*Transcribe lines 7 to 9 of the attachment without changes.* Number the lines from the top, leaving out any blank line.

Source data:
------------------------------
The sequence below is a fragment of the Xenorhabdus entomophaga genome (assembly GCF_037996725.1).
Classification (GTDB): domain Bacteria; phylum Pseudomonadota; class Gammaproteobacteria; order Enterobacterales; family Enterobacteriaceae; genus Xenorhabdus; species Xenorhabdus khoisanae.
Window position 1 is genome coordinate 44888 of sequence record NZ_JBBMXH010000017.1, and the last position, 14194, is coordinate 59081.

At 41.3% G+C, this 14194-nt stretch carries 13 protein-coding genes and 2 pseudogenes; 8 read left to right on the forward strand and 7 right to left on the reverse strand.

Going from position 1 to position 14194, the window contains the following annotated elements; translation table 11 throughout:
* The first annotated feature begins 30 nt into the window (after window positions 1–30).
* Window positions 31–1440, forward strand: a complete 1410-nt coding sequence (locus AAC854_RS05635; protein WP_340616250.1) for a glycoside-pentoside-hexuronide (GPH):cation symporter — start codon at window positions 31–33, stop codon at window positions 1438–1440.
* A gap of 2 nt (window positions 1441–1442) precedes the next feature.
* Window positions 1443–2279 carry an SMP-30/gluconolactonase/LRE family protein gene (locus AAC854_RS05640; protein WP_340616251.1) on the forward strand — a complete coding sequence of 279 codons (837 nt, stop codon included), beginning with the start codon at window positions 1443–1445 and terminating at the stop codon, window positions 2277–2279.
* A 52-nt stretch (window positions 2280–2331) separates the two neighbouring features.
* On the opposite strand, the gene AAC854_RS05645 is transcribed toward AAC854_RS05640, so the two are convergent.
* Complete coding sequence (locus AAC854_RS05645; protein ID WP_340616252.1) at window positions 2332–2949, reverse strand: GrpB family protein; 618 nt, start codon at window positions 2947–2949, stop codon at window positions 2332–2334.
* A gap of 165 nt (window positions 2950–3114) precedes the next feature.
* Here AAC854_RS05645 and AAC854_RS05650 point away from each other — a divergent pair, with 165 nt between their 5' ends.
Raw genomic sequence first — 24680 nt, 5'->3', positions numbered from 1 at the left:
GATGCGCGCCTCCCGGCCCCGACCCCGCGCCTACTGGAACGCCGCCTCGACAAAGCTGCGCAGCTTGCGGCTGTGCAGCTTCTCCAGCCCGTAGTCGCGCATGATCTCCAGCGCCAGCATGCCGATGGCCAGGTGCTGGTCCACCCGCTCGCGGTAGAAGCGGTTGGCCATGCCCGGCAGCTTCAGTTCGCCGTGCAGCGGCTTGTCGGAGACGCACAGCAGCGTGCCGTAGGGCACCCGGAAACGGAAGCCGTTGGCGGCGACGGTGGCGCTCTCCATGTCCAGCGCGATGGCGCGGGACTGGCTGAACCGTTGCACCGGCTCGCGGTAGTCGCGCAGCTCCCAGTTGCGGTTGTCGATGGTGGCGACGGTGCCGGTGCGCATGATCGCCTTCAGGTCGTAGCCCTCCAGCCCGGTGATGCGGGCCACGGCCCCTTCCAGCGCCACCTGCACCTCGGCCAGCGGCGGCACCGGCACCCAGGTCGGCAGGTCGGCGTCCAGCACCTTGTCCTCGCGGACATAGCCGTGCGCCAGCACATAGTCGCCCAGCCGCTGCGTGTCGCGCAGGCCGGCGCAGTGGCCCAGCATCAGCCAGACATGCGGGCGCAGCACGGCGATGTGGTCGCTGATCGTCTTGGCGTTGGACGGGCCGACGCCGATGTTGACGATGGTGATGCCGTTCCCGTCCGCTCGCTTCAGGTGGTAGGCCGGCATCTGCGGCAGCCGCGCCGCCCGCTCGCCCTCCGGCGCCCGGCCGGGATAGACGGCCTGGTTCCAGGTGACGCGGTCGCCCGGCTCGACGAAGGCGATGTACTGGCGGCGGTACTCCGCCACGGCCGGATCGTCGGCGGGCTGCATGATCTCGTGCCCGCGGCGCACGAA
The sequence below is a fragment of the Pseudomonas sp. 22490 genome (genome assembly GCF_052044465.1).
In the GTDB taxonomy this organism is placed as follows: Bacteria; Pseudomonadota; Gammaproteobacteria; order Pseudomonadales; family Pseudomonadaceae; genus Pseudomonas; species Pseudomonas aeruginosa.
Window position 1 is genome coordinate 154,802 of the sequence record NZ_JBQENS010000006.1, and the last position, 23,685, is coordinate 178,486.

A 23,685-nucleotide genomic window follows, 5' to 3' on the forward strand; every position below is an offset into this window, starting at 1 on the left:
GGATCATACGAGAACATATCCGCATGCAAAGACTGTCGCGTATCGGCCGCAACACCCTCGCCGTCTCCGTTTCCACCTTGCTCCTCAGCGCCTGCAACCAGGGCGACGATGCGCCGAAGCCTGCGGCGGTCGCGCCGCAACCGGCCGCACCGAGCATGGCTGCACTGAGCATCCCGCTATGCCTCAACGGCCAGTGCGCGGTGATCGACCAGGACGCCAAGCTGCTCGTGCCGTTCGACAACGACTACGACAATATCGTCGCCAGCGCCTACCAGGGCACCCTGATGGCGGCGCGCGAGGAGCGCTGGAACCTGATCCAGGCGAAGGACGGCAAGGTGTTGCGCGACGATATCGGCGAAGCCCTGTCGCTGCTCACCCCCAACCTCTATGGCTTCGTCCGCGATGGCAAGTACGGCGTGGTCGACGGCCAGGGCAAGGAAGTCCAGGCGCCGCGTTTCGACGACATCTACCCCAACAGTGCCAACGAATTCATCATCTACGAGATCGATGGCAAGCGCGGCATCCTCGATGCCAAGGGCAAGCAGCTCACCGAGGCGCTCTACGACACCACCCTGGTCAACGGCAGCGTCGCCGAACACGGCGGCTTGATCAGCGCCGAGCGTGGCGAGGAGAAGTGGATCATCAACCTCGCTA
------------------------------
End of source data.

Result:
* Window positions 31–1440, forward strand: a complete 1410-nt coding sequence (locus AAC854_RS05635; protein WP_340616250.1) for a glycoside-pentoside-hexuronide (GPH):cation symporter — start codon at window positions 31–33, stop codon at window positions 1438–1440.
* A gap of 2 nt (window positions 1441–1442) precedes the next feature.
* Window positions 1443–2279 carry an SMP-30/gluconolactonase/LRE family protein gene (locus AAC854_RS05640; protein WP_340616251.1) on the forward strand — a complete coding sequence of 279 codons (837 nt, stop codon included), beginning with the start codon at window positions 1443–1445 and terminating at the stop codon, window positions 2277–2279.